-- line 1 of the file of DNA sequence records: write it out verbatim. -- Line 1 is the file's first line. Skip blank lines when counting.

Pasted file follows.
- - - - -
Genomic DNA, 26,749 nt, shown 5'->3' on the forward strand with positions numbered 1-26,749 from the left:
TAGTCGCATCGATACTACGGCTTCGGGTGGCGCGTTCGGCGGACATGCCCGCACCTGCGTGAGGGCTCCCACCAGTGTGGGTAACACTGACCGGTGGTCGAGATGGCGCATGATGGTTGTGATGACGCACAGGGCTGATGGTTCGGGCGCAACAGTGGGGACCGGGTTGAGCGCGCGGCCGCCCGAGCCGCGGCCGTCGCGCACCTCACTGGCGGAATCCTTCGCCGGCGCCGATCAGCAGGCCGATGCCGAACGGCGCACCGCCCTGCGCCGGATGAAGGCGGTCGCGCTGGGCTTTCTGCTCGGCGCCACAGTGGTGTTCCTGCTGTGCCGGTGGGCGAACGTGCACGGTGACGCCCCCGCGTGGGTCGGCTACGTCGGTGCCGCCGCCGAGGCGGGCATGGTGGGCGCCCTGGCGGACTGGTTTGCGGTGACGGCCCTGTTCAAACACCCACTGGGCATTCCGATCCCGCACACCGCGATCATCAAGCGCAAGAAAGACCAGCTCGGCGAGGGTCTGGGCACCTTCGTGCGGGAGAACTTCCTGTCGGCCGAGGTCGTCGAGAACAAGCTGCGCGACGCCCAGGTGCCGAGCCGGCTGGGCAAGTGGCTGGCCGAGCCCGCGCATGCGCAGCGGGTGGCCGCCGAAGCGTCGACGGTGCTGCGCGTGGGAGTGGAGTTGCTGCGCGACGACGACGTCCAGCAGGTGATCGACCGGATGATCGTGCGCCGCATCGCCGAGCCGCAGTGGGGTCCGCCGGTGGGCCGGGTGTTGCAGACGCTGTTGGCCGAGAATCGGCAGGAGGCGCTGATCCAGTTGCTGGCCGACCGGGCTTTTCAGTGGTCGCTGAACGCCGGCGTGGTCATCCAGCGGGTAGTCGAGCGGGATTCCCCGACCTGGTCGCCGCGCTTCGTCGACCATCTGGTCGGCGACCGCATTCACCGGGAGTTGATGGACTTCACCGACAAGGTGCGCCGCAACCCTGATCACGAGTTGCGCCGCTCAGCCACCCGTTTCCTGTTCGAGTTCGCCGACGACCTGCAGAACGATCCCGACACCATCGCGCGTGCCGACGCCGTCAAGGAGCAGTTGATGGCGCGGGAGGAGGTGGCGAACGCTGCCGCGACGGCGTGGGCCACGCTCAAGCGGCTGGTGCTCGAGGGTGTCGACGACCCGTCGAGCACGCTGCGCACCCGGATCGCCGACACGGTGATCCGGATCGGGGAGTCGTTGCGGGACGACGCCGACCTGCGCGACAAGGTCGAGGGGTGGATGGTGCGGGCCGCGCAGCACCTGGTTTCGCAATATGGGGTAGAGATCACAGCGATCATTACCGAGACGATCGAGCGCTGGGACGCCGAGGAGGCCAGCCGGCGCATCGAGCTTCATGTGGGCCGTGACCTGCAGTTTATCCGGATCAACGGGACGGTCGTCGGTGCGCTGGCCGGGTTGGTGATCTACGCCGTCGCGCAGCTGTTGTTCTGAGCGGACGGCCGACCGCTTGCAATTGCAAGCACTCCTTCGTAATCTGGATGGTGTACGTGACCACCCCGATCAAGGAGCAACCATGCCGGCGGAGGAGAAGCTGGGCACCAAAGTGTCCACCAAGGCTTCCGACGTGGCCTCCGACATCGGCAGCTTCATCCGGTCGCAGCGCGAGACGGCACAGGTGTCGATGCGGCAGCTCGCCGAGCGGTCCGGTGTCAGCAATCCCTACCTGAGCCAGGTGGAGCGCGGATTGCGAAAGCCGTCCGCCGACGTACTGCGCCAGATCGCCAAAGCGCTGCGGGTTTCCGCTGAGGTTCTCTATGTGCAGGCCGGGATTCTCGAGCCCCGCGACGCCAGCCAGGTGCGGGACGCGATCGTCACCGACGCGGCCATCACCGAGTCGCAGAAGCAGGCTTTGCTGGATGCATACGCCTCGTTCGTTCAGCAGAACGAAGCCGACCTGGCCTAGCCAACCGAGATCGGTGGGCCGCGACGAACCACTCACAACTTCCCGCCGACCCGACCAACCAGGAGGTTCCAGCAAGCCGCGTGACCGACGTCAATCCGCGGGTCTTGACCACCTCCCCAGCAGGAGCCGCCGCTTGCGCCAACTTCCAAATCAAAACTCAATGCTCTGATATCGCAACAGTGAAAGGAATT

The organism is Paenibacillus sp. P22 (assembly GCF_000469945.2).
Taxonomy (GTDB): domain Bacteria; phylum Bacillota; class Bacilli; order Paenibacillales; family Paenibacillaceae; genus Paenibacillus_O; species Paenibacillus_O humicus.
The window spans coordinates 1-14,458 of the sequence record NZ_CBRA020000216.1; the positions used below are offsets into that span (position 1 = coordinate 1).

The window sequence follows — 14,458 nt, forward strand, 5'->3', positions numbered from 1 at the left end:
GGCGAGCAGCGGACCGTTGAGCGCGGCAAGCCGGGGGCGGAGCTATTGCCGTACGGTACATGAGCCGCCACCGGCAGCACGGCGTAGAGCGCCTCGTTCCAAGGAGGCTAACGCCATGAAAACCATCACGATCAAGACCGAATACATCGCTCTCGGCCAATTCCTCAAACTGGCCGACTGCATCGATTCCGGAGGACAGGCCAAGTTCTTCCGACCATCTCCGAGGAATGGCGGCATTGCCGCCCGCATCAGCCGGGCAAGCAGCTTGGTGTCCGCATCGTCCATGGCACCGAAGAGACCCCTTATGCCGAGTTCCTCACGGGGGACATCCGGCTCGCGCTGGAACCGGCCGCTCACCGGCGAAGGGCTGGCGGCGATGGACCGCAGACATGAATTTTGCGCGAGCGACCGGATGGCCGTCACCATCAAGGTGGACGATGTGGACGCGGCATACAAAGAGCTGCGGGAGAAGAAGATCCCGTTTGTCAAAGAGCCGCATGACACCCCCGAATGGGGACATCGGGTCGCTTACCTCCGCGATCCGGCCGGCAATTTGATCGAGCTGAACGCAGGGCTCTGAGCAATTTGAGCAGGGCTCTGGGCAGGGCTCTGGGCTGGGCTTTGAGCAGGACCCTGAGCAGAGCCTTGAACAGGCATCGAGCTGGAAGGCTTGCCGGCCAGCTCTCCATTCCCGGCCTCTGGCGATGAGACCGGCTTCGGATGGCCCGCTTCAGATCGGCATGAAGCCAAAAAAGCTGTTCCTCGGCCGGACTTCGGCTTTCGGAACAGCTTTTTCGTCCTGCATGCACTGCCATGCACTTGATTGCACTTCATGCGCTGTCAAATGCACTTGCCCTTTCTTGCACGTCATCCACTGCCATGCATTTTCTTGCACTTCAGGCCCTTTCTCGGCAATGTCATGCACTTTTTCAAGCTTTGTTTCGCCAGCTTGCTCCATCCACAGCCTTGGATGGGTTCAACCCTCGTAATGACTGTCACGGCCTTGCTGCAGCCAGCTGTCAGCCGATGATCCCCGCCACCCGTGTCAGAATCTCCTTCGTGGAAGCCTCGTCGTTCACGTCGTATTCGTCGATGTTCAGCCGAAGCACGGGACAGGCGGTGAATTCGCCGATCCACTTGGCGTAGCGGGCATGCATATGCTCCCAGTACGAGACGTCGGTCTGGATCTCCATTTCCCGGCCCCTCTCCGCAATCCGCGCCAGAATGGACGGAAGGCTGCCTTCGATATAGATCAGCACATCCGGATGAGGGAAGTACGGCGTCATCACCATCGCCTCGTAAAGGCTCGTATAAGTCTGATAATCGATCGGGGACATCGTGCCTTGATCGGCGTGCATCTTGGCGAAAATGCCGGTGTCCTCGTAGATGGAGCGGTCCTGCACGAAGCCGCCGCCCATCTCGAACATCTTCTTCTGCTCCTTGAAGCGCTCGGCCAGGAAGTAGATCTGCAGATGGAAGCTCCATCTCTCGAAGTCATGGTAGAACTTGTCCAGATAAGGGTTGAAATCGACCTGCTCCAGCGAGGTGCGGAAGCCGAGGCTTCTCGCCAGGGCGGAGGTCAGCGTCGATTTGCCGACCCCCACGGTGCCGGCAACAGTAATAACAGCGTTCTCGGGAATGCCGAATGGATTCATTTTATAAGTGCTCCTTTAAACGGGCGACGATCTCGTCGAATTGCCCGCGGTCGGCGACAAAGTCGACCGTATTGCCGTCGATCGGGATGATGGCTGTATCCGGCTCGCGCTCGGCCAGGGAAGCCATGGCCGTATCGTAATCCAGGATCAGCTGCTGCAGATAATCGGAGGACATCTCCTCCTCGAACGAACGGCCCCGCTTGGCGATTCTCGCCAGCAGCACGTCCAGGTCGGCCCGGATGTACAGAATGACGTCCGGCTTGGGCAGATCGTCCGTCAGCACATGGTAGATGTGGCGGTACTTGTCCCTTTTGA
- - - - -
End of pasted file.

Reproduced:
Genomic DNA, 26,749 nt, shown 5'->3' on the forward strand with positions numbered 1-26,749 from the left: